2) Having a vision for yourself can go a long way

  • Ever since she was young, Madonna knew that she wanted the “whole world to know who (she) was”. Whether you find this noble or not, Madonna’s creation of and commitment to her vision has made her a household name around the world. In 1977, Madonna moved to New York with $35 in her pocket and worked at Dunkin Donuts to pay her bills while she was moonlighting as a backup singer/dancer. It wasn’t until five years later that she received a recording contract that led to her debut album, Madonna, which ended up selling 10m copies and catapulted her to superstardom. Having a clear vision (for your career or life in general) not only helps us make decisions on how to use our time, money and energy, but it also gives us the resilience to persist through tough times. No matter how certain you are of what you want to do in life, we can all benefit from being a bit more deliberate and creating a strategy that will guide what we do each day of our life. Check out HBR Article “How Will You Measure Your Life?”.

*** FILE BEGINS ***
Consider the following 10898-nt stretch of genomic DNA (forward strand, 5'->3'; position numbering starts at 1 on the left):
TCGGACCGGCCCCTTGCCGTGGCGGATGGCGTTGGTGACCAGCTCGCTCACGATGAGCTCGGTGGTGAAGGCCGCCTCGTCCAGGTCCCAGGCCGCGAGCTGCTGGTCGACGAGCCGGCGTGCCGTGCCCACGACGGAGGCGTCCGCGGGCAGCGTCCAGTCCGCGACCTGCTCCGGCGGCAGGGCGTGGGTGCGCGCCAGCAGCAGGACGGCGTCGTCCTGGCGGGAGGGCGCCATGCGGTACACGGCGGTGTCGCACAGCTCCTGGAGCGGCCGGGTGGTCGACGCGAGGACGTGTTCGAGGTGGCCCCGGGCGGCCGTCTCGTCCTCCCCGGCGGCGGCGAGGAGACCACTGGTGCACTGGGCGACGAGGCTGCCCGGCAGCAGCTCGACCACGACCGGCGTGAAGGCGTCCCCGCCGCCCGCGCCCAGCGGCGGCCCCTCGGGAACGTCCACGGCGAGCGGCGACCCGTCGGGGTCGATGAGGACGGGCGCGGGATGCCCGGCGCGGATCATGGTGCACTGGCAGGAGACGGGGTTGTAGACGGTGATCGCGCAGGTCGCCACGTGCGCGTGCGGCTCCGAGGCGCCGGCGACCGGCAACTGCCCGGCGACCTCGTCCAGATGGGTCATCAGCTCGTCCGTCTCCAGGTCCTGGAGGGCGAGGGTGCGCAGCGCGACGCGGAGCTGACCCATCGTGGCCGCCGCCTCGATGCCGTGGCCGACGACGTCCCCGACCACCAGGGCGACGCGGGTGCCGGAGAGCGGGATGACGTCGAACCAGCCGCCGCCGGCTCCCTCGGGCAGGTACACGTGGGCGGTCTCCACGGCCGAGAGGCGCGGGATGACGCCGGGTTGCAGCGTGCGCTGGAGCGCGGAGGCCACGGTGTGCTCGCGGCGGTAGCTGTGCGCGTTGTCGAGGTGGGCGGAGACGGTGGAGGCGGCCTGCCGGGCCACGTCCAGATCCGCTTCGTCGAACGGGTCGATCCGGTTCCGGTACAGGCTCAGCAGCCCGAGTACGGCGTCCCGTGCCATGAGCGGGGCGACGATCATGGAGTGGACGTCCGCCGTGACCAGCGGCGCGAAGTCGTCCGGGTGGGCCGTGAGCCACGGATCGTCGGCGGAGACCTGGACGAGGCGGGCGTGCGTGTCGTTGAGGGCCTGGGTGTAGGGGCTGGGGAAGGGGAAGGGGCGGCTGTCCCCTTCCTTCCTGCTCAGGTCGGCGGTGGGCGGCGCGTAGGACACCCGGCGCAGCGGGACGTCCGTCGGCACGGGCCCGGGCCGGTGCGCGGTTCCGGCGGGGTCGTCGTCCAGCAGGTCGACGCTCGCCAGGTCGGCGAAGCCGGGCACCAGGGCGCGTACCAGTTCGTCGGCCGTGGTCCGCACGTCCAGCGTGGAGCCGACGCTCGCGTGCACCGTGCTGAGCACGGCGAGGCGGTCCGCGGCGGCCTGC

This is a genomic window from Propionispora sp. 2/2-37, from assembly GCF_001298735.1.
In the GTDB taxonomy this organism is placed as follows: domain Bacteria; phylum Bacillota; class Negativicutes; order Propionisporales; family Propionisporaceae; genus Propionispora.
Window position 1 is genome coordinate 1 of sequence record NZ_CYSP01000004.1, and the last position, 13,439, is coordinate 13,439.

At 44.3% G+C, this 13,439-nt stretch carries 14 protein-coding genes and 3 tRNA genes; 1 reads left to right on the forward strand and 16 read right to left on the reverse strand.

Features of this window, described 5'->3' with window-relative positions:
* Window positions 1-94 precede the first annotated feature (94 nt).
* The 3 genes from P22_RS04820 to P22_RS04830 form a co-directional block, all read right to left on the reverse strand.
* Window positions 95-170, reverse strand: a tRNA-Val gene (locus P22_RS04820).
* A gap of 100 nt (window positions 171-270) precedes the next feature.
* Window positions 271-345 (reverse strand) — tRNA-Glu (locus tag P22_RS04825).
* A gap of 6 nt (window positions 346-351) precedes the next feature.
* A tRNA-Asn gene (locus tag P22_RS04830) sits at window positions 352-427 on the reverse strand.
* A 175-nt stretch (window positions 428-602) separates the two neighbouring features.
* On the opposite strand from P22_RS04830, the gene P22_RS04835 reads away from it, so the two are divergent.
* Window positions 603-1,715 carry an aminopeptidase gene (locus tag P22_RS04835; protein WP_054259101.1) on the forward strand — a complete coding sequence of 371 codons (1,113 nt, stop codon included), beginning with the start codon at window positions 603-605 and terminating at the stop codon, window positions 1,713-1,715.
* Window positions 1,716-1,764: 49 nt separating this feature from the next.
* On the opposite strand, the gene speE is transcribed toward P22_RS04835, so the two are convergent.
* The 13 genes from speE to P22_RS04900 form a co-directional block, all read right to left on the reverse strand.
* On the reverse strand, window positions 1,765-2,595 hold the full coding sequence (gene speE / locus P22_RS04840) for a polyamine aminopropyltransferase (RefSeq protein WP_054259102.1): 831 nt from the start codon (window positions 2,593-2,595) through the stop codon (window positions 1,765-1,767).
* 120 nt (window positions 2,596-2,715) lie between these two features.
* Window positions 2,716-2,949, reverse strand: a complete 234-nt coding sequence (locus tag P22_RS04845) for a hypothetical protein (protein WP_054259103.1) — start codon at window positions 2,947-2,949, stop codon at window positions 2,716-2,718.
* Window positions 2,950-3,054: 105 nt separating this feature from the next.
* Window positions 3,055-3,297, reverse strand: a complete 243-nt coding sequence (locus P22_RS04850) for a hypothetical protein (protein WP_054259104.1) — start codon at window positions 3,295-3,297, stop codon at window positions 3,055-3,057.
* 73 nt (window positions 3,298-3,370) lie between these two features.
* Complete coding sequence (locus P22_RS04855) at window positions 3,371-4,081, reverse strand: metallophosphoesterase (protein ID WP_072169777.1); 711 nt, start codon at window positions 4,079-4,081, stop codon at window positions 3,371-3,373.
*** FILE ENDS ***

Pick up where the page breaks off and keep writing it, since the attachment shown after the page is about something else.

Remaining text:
3) It’s easy to be successful in one thing, but harder to do well in everything without compromise